The Netherlands is a melting pot of different cultures, attitudes, ethnic groups and ways of living. These differences cause Dutch people often to feel more ‘local’ than they feel ‘national’. For instance people from ‘Holland’ are nothing like people from ‘Limburg’. We make fun of one another and sometimes even feel a little bit of a grudge to those who are not from here. But there are two times when everybody feels Dutch and is proudly wearing Orange to show their nationalism: at Queensday and when the Dutch National football team plays during European or world cups. And guess what day it is today.
If you are from Limburg (the province where Maastricht is situated) you often get referred to as substitute-Germans or Belgians. Our accent is so thick it forms a language on its own. We feel like it is our own language, although it can’t actually be called one language. There are huge differences in accents between cities in Limburg. However, there’s one binding aspect: everybody is able to understand the other dialects until great extend. People who are not from here, don’t have the slightest clue what we are jabbering on about, which makes us to believe that we have our own little language. It proves to be very handy if you want to backtalk people in your own country. Limburg is often put together with ‘Brabant’ and referred to as ‘the South’; the more chill, laidback people who love to drink and eat (of course for Dutch standards).
People from the east are often seen as hill billy farmers. There’s nothing more to be found there than cows, fields of crops and people wearing jumpsuits and clogs. There are more tractors than cars and people are not generally very smart. Of course the area is less rural than a lot of other parts of the country, but it’s not like they still live in the medieval times.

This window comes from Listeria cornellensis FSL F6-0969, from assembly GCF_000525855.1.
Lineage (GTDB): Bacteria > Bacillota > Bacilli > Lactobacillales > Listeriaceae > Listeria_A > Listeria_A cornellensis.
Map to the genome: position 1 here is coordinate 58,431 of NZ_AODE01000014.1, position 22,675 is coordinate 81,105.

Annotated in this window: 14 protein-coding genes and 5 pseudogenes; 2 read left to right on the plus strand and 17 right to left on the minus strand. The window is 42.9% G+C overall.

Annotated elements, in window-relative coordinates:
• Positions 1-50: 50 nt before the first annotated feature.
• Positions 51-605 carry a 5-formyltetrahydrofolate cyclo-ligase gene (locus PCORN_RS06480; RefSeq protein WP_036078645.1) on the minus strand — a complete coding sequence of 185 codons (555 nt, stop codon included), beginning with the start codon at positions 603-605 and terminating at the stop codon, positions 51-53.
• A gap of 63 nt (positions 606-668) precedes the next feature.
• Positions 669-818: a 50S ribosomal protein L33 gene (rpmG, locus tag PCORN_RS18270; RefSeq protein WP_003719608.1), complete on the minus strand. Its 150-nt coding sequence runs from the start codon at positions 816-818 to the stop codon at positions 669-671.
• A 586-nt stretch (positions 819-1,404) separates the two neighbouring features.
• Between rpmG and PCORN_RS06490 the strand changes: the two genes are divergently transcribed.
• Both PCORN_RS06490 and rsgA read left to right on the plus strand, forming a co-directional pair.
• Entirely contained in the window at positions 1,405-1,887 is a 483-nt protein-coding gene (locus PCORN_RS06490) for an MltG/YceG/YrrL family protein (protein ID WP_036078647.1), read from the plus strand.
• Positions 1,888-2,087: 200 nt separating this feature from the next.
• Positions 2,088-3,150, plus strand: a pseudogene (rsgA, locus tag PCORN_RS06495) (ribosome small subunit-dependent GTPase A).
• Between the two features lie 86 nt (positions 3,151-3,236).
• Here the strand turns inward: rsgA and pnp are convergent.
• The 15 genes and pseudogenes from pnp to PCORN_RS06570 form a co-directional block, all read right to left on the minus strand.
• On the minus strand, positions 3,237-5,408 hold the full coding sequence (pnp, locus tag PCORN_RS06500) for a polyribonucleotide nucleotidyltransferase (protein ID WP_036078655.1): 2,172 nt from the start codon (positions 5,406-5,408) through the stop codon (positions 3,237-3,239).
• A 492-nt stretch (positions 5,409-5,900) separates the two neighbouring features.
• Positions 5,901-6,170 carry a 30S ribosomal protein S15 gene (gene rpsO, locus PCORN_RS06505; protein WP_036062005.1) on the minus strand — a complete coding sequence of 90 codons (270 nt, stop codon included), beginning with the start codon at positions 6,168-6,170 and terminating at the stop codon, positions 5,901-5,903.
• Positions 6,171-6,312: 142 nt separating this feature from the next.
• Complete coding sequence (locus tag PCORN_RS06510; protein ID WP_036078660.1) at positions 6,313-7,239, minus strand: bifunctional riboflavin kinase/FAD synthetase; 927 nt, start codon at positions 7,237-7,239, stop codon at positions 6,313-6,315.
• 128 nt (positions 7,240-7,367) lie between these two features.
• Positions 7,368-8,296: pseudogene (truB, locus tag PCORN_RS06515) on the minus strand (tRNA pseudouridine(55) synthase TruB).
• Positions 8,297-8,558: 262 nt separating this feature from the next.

The Dutchmen that originate in Holland often feel like they are the shit. They feel more prosperous and more intellectual than the rest of us. This has to do with the fact that the biggest cities and biggest companies mainly originate and still reside in Holland. They claim that all that matters happens in Holland and it is hard to deny that they actually have way more stuff happening than the rest of us.
Despite these differences and wrong stereotypes we still feel one whenever we go abroad or celebrate Queensday. However, the only time when we truly and utterly feel like one nation is when we are cheering for our national squad. If you talk about the national team it is automatically implied that you are speaking about the football team. Although a lot of us truly like the game an watch it with a passion, a large portion of the people watching world or European championships do it because of the atmosphere. Everybody is relaxed, drinks a beer, eats together and talks together. It is a time when we all feel like one big family instead of the closed family cultures the Dutch often have. If you walk around the streets you will see an overwhelming amount of Orange, our national color.
So as of today, the Netherlands is one again. Just go and have a stroll around town when we have to play. You’ll have the time of your life and you’ll see nothing but friendliness and joy in our eyes. You might even come across phenomena like this:
I was born and raised in a town called Geleen, sited between the hills of the Dutch province of Limburg. I'm a 25 year old Psychology Master student and a member of the Erasmus Student Network (ESN). I will enjoy shedding my critical light on life itself and share it with you while I am at it.